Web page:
1. The law currently prohibits driving "whilst
unfit through drink or drugs". The current law does not require
major modifications to be effective. However, there may be a case
for secondary legislation to be amended to provide more effective
2. To secure a conviction, the police/Crown
must prove that:
(a) The driver was under the influence of
(b) His ability to drive properly was for
the time being impaired,
(c) That the impairment was due to drugs
rather than other factors (eg disability, illness, fatigue etc).
3. IDMU has been consulted by the Transport
Research Laboratory and Northamptonshire Police in developing
more effective methods of enforcement for the existing laws.
4. The "field impairment testing"
(FIT) currently being adopted by many police forces, represents
an improvement on previous enforcement techniques, but fails to
address abilities which are directly related to the ability to
drive, in particular reaction time and tracking ability. These
could be addressed via development of an in-car simulator to allow
suspects to be tested at the time, with objective pass/fail standards.
We have also recommended that all FIT tests are recorded on videotape
where such facilities exist within a police vehicle, as too much
of the present test is subjective on the part of the police officer
5. The taking of samples of blood for drugs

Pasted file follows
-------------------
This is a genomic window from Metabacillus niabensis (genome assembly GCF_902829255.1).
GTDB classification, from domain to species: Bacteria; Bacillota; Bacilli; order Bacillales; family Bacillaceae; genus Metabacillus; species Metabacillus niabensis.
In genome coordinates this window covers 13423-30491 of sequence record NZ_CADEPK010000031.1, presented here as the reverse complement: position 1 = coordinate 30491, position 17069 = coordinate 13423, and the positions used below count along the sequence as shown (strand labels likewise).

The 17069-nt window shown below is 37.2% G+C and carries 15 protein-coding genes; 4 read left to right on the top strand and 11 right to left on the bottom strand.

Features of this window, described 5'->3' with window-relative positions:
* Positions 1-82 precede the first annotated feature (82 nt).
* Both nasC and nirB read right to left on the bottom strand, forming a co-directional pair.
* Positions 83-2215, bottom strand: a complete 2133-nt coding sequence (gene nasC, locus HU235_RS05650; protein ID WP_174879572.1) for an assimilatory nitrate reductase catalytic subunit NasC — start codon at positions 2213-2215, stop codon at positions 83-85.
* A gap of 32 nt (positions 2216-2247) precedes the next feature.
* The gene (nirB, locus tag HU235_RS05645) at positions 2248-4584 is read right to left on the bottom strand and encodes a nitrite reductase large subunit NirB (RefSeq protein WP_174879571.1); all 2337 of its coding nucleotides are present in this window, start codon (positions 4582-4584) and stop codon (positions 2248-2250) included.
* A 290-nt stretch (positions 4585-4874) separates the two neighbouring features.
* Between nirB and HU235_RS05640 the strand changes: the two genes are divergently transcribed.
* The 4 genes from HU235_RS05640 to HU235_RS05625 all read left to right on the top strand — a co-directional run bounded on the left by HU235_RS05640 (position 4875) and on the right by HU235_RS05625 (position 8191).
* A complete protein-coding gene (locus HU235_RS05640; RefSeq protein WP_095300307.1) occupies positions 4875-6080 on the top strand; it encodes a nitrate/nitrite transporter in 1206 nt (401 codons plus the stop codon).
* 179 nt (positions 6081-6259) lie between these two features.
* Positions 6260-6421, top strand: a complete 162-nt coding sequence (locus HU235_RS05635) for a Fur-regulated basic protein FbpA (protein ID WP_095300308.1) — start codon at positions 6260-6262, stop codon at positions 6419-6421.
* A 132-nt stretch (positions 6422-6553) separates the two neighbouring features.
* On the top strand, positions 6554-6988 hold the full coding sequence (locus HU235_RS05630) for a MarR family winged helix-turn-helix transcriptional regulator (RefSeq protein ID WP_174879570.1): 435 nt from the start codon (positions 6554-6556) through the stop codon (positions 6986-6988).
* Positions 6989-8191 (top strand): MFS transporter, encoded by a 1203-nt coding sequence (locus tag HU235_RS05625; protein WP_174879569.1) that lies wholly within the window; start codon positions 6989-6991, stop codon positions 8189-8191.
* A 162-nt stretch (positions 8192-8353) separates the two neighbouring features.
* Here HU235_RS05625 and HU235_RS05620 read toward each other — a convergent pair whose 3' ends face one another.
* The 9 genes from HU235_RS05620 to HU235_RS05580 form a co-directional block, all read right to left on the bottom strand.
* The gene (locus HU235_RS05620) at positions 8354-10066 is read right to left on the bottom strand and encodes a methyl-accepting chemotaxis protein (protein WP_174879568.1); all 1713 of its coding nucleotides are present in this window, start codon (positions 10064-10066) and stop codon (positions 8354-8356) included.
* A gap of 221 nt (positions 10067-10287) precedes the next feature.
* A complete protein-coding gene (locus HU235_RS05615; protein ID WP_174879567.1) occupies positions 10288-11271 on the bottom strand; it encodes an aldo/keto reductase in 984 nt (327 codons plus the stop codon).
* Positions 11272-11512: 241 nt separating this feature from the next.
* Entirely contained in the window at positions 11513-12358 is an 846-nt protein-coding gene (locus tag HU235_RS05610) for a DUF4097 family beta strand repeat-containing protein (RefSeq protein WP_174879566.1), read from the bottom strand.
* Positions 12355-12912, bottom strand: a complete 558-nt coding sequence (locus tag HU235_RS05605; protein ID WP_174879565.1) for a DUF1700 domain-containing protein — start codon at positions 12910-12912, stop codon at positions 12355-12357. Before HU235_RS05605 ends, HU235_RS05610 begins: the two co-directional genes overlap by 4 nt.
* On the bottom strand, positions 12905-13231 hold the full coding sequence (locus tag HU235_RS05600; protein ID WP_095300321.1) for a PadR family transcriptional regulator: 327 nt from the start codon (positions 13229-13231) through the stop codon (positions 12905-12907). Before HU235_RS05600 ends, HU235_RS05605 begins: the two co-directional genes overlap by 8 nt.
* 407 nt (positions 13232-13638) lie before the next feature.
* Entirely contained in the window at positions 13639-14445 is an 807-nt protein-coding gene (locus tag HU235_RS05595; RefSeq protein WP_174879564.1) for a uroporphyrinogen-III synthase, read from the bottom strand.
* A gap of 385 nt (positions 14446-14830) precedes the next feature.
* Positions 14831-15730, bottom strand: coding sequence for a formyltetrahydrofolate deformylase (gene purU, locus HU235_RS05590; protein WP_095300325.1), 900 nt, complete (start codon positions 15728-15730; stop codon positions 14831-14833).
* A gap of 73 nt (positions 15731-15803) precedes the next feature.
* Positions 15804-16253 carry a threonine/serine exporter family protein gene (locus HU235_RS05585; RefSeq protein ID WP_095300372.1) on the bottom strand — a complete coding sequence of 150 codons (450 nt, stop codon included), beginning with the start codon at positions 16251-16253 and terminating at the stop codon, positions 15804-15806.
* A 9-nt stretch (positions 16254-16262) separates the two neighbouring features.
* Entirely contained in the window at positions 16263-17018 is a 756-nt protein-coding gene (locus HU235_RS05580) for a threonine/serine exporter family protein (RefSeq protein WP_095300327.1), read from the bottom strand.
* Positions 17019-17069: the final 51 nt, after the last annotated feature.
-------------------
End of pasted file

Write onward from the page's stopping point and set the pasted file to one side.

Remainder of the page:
provides a snapshot at the time the sample is taken, which may
represent a baseline level or the residue of a higher dose influencing
the driver at the time (particularly for cases involving cannabis).
We recommend that legislation be amended to require the taking
of at least two samples a fixed time (eg 15 minutes) apart to
determine whether a drug level is stable or declining, and to
enable back-calculation to the time of the incident in question.
6. Despite much public alarm, the effect
of most controlled drugs on driving provides less of a risk of
accidents than alcohol or prescribed benzodiazepine drugs:
(a) CannabisIncreased risk for new
users or new drivers, for established users/drivers appears to
reduce accident risk by improving driver behaviour (slower speeds,
larger gap, fewer risky manoeuvres) compensating for any performance
impairment (tracking ability may be affected, no effect on reaction
(b) StimulantsLow doses of amphetamine
or cocaine may improve performance (alertness, quicker reaction
times), although high doses impair judgement (overconfidence,
(c) OpiatesImpair naive users, addicts
probably drive better with drug in system than when withdrawing,
(d) EcstasyOur surveys suggest significantly
increased risk of accidents, but may be confounded by social factors
(eg fatigue due to driving in the small hours of the morning when
returning from clubs/raves),
(e) Hallucinogenssevere impairment
of perception and judgementfew users would contemplate
driving under the influence.